The next couple of verses read, 39She had a sister named Mary, who sat at the Lord’s feet and listened to what he was saying. 40But Martha was distracted by her many tasks; so she came to him and asked, “Lord, do you not care that my sister has left me to do all the work by myself? Tell her then to help me.”The real issue here is not between Marth’s doing and Mary’s listening, but between hearing the word and anxious behavior. The front cover of our bulletin really doesn’t capture her anxiety; Martha is too focused on Jesus. Martha was distracted which in Greek means, “to be pulled from all directions”. And, if we read the passage we see the me/I language creeping in: “Lord, do you not care that mysister has left meto do all the work by myself? Tell her then to help me.”It’s not about me or Martha, or you, it about God, about Jesus.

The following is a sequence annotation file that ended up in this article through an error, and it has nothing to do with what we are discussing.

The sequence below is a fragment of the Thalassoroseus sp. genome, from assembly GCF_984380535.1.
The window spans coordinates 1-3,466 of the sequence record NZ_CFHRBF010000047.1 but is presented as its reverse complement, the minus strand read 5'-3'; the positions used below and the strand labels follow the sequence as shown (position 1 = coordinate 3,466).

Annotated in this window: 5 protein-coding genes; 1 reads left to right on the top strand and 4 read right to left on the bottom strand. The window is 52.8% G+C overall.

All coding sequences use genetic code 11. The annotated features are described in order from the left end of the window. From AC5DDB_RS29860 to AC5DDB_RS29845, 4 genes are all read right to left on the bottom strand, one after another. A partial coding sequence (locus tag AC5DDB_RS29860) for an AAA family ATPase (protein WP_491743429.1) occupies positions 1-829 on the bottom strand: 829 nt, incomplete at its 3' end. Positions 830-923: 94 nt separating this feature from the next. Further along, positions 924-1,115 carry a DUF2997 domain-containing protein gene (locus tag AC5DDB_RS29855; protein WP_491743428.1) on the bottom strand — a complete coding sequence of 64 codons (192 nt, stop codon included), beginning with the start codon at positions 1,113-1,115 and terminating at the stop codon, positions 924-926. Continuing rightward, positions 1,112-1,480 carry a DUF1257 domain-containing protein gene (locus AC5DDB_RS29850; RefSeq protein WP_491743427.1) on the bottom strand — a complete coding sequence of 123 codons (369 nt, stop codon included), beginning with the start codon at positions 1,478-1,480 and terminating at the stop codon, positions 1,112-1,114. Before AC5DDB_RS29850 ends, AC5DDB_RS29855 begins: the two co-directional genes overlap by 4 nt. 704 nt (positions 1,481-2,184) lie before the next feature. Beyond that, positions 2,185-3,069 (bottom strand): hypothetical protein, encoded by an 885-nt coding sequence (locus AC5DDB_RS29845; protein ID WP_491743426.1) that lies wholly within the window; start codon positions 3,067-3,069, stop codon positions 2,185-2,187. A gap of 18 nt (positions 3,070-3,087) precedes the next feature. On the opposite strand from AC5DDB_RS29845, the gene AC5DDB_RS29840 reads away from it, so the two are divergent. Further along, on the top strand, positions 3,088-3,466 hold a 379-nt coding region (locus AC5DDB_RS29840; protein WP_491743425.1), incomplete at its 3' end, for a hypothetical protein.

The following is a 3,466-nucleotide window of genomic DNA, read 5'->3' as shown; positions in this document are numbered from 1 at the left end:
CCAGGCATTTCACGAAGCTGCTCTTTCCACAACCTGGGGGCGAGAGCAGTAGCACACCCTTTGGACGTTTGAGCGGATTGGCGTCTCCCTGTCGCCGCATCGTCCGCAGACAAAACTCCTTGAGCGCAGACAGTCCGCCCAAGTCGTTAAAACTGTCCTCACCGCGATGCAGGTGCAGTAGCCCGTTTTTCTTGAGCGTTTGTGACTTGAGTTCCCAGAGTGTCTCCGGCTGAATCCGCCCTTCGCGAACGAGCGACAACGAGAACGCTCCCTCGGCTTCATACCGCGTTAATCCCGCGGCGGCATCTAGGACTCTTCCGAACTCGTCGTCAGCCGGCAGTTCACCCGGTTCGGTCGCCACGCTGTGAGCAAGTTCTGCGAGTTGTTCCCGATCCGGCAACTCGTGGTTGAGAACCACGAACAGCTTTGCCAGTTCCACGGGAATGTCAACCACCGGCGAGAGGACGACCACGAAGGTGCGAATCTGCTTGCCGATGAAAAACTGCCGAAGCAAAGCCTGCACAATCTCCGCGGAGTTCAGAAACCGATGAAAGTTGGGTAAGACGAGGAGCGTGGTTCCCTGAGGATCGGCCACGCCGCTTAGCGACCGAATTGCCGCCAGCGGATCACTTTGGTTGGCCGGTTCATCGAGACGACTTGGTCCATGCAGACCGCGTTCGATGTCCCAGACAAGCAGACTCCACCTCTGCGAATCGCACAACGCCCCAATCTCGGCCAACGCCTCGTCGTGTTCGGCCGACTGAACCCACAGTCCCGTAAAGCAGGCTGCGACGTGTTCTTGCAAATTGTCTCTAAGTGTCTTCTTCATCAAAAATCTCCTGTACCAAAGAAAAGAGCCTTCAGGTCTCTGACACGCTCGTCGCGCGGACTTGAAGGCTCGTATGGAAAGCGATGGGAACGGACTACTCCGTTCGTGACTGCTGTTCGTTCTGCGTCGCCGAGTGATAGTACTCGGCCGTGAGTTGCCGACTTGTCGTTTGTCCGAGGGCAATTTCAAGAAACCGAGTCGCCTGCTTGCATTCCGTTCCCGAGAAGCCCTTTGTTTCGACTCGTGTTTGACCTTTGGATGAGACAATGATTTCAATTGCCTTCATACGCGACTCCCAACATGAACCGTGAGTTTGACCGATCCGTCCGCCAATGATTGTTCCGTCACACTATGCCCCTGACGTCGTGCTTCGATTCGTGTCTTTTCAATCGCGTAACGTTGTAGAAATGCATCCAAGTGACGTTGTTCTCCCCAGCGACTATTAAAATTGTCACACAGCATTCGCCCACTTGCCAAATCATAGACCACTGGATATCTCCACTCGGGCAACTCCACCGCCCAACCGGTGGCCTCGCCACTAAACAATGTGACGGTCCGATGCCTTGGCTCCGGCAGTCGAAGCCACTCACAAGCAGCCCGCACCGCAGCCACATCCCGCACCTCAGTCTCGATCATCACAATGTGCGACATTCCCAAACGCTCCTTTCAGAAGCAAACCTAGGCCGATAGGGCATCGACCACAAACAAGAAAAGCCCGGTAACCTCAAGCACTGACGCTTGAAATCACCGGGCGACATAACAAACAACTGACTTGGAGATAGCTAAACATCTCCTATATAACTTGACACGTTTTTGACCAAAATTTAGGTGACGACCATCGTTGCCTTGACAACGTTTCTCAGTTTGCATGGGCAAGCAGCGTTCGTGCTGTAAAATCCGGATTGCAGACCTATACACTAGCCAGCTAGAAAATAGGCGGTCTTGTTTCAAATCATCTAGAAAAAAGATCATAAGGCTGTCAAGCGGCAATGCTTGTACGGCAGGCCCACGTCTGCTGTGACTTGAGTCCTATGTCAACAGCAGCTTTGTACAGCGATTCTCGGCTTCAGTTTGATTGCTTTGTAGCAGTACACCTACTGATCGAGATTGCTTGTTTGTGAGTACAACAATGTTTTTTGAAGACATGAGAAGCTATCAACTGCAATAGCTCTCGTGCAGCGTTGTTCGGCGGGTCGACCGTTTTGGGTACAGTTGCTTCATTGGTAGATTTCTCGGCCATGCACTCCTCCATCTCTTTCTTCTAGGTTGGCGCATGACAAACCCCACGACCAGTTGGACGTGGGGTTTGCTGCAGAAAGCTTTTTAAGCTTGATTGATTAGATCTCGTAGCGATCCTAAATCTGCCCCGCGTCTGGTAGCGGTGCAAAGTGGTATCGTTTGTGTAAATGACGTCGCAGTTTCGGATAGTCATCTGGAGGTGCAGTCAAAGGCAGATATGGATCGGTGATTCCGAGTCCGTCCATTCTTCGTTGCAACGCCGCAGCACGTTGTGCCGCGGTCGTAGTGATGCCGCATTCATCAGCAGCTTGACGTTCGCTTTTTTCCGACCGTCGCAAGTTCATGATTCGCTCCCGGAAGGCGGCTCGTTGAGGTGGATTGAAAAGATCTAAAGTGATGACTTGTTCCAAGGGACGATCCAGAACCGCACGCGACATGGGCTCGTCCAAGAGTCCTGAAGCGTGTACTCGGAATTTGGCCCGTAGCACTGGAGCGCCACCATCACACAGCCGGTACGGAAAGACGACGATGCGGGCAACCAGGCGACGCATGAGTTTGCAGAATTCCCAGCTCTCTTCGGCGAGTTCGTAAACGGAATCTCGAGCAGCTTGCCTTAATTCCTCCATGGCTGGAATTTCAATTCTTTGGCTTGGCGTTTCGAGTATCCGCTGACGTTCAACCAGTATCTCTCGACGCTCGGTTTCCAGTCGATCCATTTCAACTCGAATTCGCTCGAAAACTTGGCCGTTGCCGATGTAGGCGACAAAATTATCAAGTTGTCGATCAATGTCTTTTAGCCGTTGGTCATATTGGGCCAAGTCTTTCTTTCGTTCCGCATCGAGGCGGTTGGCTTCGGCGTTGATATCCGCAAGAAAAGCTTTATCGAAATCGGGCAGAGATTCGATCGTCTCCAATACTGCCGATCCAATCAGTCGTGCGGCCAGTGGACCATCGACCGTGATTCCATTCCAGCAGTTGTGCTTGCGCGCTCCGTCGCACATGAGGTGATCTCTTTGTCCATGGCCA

And finally, the last two verses: 41But the Lord answered her, “Martha, Martha, you are worried and distracted by many things;42there is need of only one thing. Mary has chosen the better part, which will not be taken away from her.” Jesus chastises her for being worried and distracted.Now, none of us would ever have that problem.This passage is interesting because it speaks of a woman at the feet of Jesus learning, while the previous passages speaks of an outcast, a Samaritan doing the right thing.The message of the Good Samaritan is “Go and do likewise” while Mary has choose the better part of listening and remaining still. If we were to ask Jesus which example applies to us, the Samaritan or Mary, his answer would probably be, “yes”.Service to God and God’s people is who we are, and yet focusing on Jesus is central to our faith. We end our liturgy today with the words, “Go in peace to love and serve the Lord”.Learning how to love the lord is a life journey, a journey of ups and downs, prayers, petitions and thanksgivings.Serving is certainly not a bad thing, but anxiety is not healthy. Perhaps that’s why there is a statement about peace in this dismissal. We should experience peace and joy in our learning and our serving. Amen.